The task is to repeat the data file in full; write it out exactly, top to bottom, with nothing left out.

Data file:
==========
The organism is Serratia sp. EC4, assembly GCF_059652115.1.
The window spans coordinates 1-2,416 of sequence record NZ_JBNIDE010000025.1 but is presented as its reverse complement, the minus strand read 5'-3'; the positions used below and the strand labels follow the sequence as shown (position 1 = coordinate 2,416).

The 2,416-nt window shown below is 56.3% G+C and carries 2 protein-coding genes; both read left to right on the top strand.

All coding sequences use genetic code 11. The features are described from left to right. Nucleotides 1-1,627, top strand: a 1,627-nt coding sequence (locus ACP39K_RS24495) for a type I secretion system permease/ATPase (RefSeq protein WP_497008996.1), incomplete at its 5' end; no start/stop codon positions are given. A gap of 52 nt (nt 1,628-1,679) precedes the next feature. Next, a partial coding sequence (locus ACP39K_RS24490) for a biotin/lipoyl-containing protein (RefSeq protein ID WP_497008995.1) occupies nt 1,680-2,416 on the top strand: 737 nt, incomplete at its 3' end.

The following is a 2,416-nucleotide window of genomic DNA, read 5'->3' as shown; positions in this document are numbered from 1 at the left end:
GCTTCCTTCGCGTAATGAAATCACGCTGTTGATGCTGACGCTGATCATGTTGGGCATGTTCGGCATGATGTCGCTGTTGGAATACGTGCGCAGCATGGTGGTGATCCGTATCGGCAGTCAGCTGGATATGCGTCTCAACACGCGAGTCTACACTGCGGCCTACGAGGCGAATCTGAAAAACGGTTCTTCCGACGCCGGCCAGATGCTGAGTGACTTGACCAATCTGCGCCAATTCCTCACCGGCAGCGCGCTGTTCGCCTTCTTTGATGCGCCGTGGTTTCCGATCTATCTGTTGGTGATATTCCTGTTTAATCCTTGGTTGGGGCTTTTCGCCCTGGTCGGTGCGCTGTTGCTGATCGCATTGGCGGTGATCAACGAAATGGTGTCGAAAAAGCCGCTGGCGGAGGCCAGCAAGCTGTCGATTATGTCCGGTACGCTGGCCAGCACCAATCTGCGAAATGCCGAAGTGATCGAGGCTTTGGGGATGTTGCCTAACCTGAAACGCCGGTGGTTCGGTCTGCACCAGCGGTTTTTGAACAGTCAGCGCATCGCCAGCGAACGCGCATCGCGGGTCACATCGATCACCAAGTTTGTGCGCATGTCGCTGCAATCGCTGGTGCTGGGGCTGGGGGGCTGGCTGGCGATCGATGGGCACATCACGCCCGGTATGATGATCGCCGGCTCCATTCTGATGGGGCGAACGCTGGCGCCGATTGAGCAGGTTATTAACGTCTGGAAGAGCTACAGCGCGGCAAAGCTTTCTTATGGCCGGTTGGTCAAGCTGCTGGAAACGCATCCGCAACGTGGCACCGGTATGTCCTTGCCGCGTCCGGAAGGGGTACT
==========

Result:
The organism is Serratia sp. EC4, assembly GCF_059652115.1.
The window spans coordinates 1-2,416 of sequence record NZ_JBNIDE010000025.1 but is presented as its reverse complement, the minus strand read 5'-3'; the positions used below and the strand labels follow the sequence as shown (position 1 = coordinate 2,416).

The 2,416-nt window shown below is 56.3% G+C and carries 2 protein-coding genes; both read left to right on the top strand.

All coding sequences use genetic code 11. The features are described from left to right. Nucleotides 1-1,627, top strand: a 1,627-nt coding sequence (locus ACP39K_RS24495) for a type I secretion system permease/ATPase (RefSeq protein WP_497008996.1), incomplete at its 5' end; no start/stop codon positions are given. A gap of 52 nt (nt 1,628-1,679) precedes the next feature. Next, a partial coding sequence (locus ACP39K_RS24490) for a biotin/lipoyl-containing protein (RefSeq protein ID WP_497008995.1) occupies nt 1,680-2,416 on the top strand: 737 nt, incomplete at its 3' end.

The following is a 2,416-nucleotide window of genomic DNA, read 5'->3' as shown; positions in this document are numbered from 1 at the left end:
GCTTCCTTCGCGTAATGAAATCACGCTGTTGATGCTGACGCTGATCATGTTGGGCATGTTCGGCATGATGTCGCTGTTGGAATACGTGCGCAGCATGGTGGTGATCCGTATCGGCAGTCAGCTGGATATGCGTCTCAACACGCGAGTCTACACTGCGGCCTACGAGGCGAATCTGAAAAACGGTTCTTCCGACGCCGGCCAGATGCTGAGTGACTTGACCAATCTGCGCCAATTCCTCACCGGCAGCGCGCTGTTCGCCTTCTTTGATGCGCCGTGGTTTCCGATCTATCTGTTGGTGATATTCCTGTTTAATCCTTGGTTGGGGCTTTTCGCCCTGGTCGGTGCGCTGTTGCTGATCGCATTGGCGGTGATCAACGAAATGGTGTCGAAAAAGCCGCTGGCGGAGGCCAGCAAGCTGTCGATTATGTCCGGTACGCTGGCCAGCACCAATCTGCGAAATGCCGAAGTGATCGAGGCTTTGGGGATGTTGCCTAACCTGAAACGCCGGTGGTTCGGTCTGCACCAGCGGTTTTTGAACAGTCAGCGCATCGCCAGCGAACGCGCATCGCGGGTCACATCGATCACCAAGTTTGTGCGCATGTCGCTGCAATCGCTGGTGCTGGGGCTGGGGGGCTGGCTGGCGATCGATGGGCACATCACGCCCGGTATGATGATCGCCGGCTCCATTCTGATGGGGCGAACGCTGGCGCCGATTGAGCAGGTTATTAACGTCTGGAAGAGCTACAGCGCGGCAAAGCTTTCTTATGGCCGGTTGGTCAAGCTGCTGGAAACGCATCCGCAACGTGGCACCGGTATGTCCTTGCCGCGTCCGGAAGGGGTACT